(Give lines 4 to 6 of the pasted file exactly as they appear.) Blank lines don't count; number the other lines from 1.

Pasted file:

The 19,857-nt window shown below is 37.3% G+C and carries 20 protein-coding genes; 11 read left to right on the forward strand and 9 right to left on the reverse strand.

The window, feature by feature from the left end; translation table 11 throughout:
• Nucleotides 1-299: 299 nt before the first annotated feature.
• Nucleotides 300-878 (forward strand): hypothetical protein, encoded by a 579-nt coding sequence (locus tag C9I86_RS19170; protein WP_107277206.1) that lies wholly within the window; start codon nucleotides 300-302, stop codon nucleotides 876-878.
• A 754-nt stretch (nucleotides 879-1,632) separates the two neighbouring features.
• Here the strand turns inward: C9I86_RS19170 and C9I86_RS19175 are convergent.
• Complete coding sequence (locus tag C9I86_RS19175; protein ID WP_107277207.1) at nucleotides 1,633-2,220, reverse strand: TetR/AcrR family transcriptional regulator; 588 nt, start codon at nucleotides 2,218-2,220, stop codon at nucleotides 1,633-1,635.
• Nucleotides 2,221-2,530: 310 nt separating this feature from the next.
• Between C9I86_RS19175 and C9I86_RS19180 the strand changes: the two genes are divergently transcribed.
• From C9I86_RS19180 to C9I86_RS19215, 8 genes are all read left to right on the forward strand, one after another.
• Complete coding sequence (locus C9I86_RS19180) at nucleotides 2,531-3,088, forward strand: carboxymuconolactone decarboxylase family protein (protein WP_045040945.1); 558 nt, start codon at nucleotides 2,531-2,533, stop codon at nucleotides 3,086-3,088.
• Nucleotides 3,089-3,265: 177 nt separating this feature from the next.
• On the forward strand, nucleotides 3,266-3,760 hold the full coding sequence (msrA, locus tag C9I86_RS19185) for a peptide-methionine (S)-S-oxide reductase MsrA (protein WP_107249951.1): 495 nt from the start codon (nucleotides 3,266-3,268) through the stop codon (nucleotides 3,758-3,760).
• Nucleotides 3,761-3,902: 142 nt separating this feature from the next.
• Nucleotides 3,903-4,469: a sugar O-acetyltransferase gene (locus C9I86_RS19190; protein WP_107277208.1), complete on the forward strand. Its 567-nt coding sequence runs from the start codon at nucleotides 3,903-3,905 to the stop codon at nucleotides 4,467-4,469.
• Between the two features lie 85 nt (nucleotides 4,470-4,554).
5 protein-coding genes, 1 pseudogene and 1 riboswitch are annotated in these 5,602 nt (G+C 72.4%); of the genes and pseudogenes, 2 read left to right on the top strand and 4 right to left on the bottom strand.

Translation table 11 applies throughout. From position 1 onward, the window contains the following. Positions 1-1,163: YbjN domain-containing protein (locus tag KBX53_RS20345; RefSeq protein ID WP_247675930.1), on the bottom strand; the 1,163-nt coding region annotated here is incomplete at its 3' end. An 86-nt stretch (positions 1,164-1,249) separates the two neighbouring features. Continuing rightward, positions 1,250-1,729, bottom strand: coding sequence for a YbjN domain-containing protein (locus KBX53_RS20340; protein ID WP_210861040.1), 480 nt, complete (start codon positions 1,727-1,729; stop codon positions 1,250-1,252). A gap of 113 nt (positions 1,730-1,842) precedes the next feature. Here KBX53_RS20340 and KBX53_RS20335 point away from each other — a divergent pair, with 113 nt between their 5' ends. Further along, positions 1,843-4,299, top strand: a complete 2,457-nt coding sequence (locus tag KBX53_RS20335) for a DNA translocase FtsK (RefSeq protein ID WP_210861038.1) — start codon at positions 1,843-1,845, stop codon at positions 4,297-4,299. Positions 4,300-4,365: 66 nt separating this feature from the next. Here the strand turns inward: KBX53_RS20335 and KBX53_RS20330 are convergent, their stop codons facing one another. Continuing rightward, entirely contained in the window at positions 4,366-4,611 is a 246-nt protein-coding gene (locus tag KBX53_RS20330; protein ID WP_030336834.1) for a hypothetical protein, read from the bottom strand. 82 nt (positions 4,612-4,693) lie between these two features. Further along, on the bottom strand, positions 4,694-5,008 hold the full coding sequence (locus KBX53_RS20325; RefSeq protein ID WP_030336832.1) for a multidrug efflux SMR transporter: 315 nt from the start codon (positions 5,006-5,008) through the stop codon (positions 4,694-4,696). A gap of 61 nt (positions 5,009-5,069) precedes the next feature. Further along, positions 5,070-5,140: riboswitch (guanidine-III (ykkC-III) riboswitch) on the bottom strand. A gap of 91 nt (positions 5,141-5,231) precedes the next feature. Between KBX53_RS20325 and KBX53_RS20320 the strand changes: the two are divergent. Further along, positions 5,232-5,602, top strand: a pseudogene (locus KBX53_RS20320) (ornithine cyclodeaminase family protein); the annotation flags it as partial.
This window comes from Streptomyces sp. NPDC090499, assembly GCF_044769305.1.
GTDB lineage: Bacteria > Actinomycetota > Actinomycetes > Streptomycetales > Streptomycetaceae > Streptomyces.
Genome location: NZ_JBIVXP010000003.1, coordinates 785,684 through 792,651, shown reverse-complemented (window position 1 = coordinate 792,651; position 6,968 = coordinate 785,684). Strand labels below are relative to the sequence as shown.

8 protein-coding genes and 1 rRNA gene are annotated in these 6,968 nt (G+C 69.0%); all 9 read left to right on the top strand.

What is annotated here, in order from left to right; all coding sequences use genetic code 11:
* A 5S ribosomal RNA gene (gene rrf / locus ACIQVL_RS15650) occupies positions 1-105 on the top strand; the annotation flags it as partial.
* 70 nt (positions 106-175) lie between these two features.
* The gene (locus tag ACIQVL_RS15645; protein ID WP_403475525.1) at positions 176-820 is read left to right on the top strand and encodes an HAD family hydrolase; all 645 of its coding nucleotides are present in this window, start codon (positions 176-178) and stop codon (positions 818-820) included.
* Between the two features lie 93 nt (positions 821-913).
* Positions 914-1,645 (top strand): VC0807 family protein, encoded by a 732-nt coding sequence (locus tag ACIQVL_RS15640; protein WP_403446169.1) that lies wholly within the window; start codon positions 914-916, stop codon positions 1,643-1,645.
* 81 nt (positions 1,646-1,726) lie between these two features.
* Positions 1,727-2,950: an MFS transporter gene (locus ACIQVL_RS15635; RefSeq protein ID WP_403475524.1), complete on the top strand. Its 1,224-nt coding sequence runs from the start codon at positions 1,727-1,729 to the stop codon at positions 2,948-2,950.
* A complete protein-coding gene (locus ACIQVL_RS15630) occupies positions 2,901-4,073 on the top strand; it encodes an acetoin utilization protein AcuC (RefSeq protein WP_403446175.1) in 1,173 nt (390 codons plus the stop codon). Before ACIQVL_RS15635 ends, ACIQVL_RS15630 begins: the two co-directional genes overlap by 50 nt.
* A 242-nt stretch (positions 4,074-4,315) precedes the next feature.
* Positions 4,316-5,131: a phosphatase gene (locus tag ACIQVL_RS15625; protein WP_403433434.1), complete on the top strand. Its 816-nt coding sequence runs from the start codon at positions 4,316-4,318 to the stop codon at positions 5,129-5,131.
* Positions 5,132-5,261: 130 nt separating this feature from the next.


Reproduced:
• Nucleotides 300-878 (forward strand): hypothetical protein, encoded by a 579-nt coding sequence (locus tag C9I86_RS19170; protein WP_107277206.1) that lies wholly within the window; start codon nucleotides 300-302, stop codon nucleotides 876-878.
• A 754-nt stretch (nucleotides 879-1,632) separates the two neighbouring features.
• Here the strand turns inward: C9I86_RS19170 and C9I86_RS19175 are convergent.